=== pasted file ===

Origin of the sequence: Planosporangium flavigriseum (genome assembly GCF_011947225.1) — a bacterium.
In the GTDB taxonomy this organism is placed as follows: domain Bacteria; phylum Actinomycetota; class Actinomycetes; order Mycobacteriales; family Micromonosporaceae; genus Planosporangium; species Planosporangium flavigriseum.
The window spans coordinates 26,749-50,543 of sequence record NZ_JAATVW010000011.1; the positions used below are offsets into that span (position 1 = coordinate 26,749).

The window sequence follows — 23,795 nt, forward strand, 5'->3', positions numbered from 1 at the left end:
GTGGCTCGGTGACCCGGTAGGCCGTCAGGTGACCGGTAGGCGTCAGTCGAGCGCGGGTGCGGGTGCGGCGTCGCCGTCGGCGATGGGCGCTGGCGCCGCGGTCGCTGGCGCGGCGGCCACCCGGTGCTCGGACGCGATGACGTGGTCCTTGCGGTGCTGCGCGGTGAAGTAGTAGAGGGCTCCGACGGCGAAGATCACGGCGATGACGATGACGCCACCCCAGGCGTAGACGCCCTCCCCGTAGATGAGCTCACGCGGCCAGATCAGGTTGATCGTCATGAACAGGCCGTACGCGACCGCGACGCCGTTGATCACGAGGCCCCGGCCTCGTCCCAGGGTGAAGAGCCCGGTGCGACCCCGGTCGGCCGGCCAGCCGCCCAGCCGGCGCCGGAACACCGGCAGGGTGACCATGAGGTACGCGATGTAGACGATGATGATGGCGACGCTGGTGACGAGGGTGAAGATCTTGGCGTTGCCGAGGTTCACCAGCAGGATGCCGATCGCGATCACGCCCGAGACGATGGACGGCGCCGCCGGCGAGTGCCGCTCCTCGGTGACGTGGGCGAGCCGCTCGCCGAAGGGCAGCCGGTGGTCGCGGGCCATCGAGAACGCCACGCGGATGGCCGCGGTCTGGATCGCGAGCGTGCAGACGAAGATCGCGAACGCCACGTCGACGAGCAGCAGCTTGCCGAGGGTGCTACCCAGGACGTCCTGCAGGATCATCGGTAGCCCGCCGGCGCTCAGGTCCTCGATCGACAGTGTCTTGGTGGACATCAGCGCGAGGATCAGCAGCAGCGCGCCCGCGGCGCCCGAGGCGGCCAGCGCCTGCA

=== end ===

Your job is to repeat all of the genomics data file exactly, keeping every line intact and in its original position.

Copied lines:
Origin of the sequence: Planosporangium flavigriseum (genome assembly GCF_011947225.1) — a bacterium.
In the GTDB taxonomy this organism is placed as follows: domain Bacteria; phylum Actinomycetota; class Actinomycetes; order Mycobacteriales; family Micromonosporaceae; genus Planosporangium; species Planosporangium flavigriseum.
The window spans coordinates 26,749-50,543 of sequence record NZ_JAATVW010000011.1; the positions used below are offsets into that span (position 1 = coordinate 26,749).

The window sequence follows — 23,795 nt, forward strand, 5'->3', positions numbered from 1 at the left end:
GTGGCTCGGTGACCCGGTAGGCCGTCAGGTGACCGGTAGGCGTCAGTCGAGCGCGGGTGCGGGTGCGGCGTCGCCGTCGGCGATGGGCGCTGGCGCCGCGGTCGCTGGCGCGGCGGCCACCCGGTGCTCGGACGCGATGACGTGGTCCTTGCGGTGCTGCGCGGTGAAGTAGTAGAGGGCTCCGACGGCGAAGATCACGGCGATGACGATGACGCCACCCCAGGCGTAGACGCCCTCCCCGTAGATGAGCTCACGCGGCCAGATCAGGTTGATCGTCATGAACAGGCCGTACGCGACCGCGACGCCGTTGATCACGAGGCCCCGGCCTCGTCCCAGGGTGAAGAGCCCGGTGCGACCCCGGTCGGCCGGCCAGCCGCCCAGCCGGCGCCGGAACACCGGCAGGGTGACCATGAGGTACGCGATGTAGACGATGATGATGGCGACGCTGGTGACGAGGGTGAAGATCTTGGCGTTGCCGAGGTTCACCAGCAGGATGCCGATCGCGATCACGCCCGAGACGATGGACGGCGCCGCCGGCGAGTGCCGCTCCTCGGTGACGTGGGCGAGCCGCTCGCCGAAGGGCAGCCGGTGGTCGCGGGCCATCGAGAACGCCACGCGGATGGCCGCGGTCTGGATCGCGAGCGTGCAGACGAAGATCGCGAACGCCACGTCGACGAGCAGCAGCTTGCCGAGGGTGCTACCCAGGACGTCCTGCAGGATCATCGGTAGCCCGCCGGCGCTCAGGTCCTCGATCGACAGTGTCTTGGTGGACATCAGCGCGAGGATCAGCAGCAGCGCGCCCGCGGCGCCCGAGGCGGCCAGCGCCTGCA